For years, people installed software onto their computers by buying disks: floppies, CDs, and, later, DVDs.
But starting with the iPhone, people installed software onto their phones by downloading it directly from the Internet. Once everybody saw how convenient (and profitable) that system was, it didn’t take Apple long to realize it could bring the same convenience to the Mac.
So now there’s the Mac App Store—or, as the program is called in your Applications folder, just App Store. It’s an online catalog of software from huge software companies, tiny one-person software companies, and everything in between. You can read about the programs, check out customer reviews, and download them directly to your Mac. (As you probably know, Mavericks itself is an App Store download.)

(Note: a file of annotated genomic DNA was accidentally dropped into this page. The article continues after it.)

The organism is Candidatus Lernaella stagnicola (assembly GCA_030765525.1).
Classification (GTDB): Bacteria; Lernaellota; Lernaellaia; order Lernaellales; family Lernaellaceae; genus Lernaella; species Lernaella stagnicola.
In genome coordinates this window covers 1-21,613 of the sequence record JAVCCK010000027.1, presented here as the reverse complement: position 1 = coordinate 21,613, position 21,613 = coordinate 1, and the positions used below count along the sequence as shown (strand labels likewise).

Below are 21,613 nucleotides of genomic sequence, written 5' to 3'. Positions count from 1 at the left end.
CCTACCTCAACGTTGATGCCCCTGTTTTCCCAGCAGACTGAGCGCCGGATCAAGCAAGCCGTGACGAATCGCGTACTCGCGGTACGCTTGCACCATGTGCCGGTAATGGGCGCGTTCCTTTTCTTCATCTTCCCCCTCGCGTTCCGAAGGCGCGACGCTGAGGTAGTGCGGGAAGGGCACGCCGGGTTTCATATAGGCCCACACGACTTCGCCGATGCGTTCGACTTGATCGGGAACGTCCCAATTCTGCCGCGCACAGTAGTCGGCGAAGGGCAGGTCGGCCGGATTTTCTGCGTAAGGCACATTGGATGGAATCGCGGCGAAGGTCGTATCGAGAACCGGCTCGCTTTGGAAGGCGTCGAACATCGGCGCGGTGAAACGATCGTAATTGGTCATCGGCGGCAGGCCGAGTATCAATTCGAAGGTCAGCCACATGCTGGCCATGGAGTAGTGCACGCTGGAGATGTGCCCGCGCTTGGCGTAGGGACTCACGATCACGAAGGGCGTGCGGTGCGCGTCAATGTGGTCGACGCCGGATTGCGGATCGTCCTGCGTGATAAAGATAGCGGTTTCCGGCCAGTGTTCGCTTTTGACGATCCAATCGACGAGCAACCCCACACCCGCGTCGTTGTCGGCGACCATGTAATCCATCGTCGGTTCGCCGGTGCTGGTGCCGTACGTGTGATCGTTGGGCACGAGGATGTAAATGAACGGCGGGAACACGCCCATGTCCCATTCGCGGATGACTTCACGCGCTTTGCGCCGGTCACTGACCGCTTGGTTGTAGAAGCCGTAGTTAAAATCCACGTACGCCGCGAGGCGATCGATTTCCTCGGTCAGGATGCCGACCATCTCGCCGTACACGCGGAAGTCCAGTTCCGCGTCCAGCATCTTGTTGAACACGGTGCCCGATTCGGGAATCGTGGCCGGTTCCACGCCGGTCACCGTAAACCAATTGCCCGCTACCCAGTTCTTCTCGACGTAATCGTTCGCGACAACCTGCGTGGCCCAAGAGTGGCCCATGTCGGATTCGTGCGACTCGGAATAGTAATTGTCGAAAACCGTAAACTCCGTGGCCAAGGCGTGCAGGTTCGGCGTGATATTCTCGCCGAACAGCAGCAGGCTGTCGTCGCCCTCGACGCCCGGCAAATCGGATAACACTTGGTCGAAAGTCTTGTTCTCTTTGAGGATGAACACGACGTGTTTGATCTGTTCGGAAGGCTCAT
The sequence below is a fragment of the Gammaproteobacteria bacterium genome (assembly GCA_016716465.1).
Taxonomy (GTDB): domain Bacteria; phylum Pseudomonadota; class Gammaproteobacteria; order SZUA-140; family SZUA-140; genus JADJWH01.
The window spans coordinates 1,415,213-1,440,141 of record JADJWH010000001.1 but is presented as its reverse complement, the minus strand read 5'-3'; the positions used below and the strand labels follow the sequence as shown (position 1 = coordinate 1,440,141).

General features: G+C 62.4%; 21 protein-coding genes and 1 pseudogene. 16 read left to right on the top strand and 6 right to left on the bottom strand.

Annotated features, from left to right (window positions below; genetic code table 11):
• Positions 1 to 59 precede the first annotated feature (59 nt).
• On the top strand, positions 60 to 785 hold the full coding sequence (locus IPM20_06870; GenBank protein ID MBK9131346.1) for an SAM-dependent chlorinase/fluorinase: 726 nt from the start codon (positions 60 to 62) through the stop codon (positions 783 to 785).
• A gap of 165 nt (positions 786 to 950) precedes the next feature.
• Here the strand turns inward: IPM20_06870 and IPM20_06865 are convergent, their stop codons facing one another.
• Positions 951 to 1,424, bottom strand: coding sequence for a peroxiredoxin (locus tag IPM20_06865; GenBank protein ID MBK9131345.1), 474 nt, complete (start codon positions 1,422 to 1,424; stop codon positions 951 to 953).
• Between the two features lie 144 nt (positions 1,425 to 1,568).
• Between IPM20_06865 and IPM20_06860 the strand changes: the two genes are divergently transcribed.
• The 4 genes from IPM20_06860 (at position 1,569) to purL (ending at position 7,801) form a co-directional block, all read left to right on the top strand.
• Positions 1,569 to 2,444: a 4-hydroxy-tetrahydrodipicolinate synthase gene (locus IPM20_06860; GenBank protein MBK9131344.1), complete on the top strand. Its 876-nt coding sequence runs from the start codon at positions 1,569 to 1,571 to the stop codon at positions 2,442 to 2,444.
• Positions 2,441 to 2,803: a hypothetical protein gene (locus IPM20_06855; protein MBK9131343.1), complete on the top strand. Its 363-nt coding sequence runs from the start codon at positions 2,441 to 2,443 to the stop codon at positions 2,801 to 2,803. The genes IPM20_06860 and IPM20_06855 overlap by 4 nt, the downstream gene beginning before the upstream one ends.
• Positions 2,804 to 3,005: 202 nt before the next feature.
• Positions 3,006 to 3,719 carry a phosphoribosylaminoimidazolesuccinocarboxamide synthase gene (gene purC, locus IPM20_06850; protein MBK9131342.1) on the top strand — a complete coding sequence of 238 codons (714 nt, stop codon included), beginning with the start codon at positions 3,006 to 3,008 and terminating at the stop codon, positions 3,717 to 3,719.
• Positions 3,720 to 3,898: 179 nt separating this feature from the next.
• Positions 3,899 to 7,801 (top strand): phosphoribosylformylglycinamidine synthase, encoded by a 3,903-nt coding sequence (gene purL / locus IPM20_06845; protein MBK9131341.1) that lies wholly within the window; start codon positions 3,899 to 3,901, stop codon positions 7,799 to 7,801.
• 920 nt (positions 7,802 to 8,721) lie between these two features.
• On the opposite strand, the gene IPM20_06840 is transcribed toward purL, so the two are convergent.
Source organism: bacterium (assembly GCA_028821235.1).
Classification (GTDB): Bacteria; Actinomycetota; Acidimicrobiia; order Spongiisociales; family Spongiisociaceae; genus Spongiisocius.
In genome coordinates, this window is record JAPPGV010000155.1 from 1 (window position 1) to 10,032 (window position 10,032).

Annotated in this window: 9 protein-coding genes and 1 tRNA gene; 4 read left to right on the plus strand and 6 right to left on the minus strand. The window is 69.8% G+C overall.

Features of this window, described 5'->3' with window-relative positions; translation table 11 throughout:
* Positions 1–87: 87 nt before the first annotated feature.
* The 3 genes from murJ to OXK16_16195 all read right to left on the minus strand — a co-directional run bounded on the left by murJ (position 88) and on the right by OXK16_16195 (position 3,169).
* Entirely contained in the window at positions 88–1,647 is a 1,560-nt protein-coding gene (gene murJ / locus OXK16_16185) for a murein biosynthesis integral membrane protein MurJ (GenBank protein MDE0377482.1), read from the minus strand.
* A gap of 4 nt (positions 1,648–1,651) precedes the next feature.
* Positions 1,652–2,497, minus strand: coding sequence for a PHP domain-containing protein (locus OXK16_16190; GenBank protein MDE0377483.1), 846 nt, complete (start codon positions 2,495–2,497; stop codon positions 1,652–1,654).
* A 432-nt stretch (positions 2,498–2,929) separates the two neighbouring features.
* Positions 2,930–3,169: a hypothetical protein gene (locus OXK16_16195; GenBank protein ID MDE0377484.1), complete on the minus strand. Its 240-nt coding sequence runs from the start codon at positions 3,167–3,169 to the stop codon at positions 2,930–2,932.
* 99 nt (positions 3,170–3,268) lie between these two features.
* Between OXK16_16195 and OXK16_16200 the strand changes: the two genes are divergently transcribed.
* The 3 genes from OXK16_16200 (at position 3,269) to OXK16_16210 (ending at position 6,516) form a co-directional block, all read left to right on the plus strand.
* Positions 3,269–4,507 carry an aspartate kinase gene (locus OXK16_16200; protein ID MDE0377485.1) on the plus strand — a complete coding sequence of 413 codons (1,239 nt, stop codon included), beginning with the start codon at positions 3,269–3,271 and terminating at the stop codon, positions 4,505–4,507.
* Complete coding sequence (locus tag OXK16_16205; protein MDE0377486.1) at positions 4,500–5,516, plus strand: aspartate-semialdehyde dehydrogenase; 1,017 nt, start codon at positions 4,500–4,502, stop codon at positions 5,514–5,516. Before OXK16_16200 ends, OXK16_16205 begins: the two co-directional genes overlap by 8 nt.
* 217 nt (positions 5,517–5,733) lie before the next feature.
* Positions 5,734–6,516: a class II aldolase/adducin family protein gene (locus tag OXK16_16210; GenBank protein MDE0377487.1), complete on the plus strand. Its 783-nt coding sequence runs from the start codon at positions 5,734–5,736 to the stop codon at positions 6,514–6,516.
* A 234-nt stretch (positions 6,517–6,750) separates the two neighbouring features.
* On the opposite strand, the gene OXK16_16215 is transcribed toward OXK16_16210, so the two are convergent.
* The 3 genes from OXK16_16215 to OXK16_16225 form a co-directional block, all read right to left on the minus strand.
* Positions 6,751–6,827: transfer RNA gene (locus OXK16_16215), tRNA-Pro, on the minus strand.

There are some huge advantages to this system. Since there’s no box, disc, registration card, shipping, or stocking, the software can cost a lot less; Apple’s own programs certainly reflect this price advantage. Plenty of programs in the App Store are actually free.
Furthermore, Apple controls the transaction on both ends—it knows who you are—so there are no serial numbers to type in. The installation no longer interrupts you with warnings like “Please enter your password to install this software” or “This software appears to have been downloaded from the Internet”; once you click Buy, the software downloads and installs itself automatically, without any interaction from you at all.
And there are ...